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ICC could return to Lord's

The International Cricket Council will consider relocating its headquarters from Dubai to its former base in London

Andrew Miller
Andrew Miller
The ICC relocated to Dubai in 2005  •  International Cricket Council

The ICC relocated to Dubai in 2005  •  International Cricket Council

The International Cricket Council will consider the feasibility of relocating its headquarters from Dubai to its former base at Lord's, following a proposal raised by the BCCI president, Shashank Manohar, during their executive board meeting in October.
Haroon Lorgat, the ICC chief executive, told Cricinfo that the notion had been raised in an informal capacity during budget discussions for the 2010 financial year, while the board president, David Morgan, confirmed that he would be drawing together a discussion document to examine the options.
Speculation about the board's future in Dubai has been rife in recent weeks, with the stagnation of the region's previously booming economy undermining the tax benefits that the ICC has enjoyed since its move from Lord's in 2005. According to a report in Dawn newspaper, a budget deficit of US$230,000 has been projected for the next financial year.
"At the last meeting in October we were talking about our budgets for the next year, and it was felt that we shouldn't be ingrained into thinking that the costs that we incur in Dubai are fine," Lorgat told Cricinfo. "As an aside, it was suggested that maybe we should find out if it is the same costs or cheaper to move back to London.
"This was not an item on the agenda. It was not considered officially, and it has perhaps since got more legs than it deserved, but the fact of the matter is that David and I, together with a few others, will put together a brief report on whether it is something worth considering or not."
"The board at its last meeting decided that they would like to move back to Lord's from Dubai," Morgan told Cricinfo. "I took the initiative by saying that the chief executive and I would carry out a feasibility study. It's all very well to decide it would be nice to move back to Lord's or relocate to place X or Y, but there will be cost implications. What I've done is put together a small, specialist team. We've not yet met, but a great deal of the preparatory work is under way. We'll carry out a feasibility study with the necessary due diligence."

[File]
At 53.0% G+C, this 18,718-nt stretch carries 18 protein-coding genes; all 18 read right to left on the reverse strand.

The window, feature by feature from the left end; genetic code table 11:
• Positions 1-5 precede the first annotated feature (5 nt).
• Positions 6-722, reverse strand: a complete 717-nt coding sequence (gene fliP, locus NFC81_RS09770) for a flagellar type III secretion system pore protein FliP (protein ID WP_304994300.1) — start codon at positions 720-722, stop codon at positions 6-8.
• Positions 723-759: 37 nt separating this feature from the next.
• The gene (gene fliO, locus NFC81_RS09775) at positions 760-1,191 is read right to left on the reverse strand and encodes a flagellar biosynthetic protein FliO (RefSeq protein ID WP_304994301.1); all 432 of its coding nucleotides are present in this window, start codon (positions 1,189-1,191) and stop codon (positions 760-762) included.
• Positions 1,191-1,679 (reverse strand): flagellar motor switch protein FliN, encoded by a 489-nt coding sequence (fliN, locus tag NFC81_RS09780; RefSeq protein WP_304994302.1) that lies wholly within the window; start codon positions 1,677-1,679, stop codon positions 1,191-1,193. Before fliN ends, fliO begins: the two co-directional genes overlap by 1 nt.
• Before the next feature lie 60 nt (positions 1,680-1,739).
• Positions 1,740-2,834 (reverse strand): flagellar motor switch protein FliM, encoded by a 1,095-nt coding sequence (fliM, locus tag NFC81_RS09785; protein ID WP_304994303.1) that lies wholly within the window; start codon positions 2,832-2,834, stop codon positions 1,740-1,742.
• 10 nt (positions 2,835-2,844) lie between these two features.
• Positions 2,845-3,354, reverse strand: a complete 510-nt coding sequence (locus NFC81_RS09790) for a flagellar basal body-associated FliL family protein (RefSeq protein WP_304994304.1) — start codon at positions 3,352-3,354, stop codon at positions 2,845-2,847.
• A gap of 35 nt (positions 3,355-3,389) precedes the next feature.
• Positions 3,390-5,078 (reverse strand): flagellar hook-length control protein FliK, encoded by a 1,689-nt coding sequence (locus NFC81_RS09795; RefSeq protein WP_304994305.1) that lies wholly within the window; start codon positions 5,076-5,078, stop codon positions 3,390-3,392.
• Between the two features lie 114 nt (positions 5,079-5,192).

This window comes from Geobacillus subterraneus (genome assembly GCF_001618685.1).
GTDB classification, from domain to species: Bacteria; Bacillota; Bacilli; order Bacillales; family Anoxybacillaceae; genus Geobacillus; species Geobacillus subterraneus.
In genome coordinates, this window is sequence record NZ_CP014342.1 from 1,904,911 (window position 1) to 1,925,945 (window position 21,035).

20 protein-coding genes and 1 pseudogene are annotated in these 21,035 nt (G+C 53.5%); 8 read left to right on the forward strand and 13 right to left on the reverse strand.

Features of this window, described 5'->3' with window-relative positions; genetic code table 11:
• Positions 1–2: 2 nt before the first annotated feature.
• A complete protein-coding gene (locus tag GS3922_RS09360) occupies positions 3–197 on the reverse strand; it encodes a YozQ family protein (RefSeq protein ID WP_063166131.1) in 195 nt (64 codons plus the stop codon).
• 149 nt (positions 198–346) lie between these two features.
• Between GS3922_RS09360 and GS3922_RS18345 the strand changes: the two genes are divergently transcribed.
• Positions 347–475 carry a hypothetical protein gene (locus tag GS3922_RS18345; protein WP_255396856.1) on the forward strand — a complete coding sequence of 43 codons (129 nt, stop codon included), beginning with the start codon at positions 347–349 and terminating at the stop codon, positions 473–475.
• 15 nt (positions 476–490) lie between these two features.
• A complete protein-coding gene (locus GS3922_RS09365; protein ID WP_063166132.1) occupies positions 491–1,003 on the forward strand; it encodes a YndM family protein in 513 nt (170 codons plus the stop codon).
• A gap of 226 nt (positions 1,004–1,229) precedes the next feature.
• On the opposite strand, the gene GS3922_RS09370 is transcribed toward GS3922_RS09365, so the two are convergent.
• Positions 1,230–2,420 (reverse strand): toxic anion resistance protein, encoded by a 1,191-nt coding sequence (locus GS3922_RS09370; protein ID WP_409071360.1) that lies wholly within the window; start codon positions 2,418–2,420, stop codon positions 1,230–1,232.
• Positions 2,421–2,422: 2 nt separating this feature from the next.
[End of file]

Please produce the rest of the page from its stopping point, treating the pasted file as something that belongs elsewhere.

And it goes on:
A return to London would, however, be dependent on the ability and willingness of the British government to grant visas to the Zimbabwe delegation, specifically the president of ZC, Peter Chingoka, and the managing director, Ozias Bvute, who are currently on an EU blacklist.
"Unless we can guarantee visas it is unlikely to be London," said Lorgat, "because our members would specifically request that wherever we host the annual conference, all members can attend." An ECB spokesman told Cricinfo that all discussions were entirely a matter for the ICC, but added that he had "no knowledge" of an alleged proposal from Giles Clarke, in which it is believed he has put Mumbai forward as an alternative base.
"The board talked only about London and Lord's, but when one opens the box, all sorts of things can come out as a result," said Morgan. "The brief that I have is to explore the possibilities of returning to Lord's."
The chief executive of MCC, Keith Bradshaw, told Cricinfo that no official talks had been held between Lord's and the ICC as yet, but nevertheless welcomed the possibility of a return, adding that MCC would be willing to discuss the incorporation of the governing body into its £400million redevelopment plans. The grand ambition of the old ground, coupled with the fears for the future of Dubai as a financial powerhouse, make the proposals all the more alluring.
"I don't know if Dubai's problems are in the minds of people, but if you think about it quite logically, the whole world is in financial difficulty," added Lorgat. "In my view, Dubai has been overheating for a long while, so what we have now is probably a more realistic position.
"What Dubai is facing currently is very similar to what a lot of other countries have faced, but it has encouraged us to look more carefully at our budgets and costs. In the good times you need to plan for when you have to be more circumspect, such as in the current environment."
Aside from Dubai's tax exemption, which accounts for 30-40% of the board's income, its other major benefit as a base is the central location it provides, with fast and frequent flights to most of the game's major nations. Set against that, however, is the lack of a cricket culture in the Emirate itself, which has led to accusations that the board is out of touch with the sport it governs.
"Dubai is convenient in terms of location, but obviously it is not a Test nation which is something that could be dragging on the minds of some members," said Lorgat. "But there is a misconception that the location of ICC determines its costs. No matter where the ICC is located, more than two-thirds of its costs are possessional. We look after cricket, umpires, referees, and no matter where you are, those costs will be the same."

Andrew Miller is UK editor of Cricinfo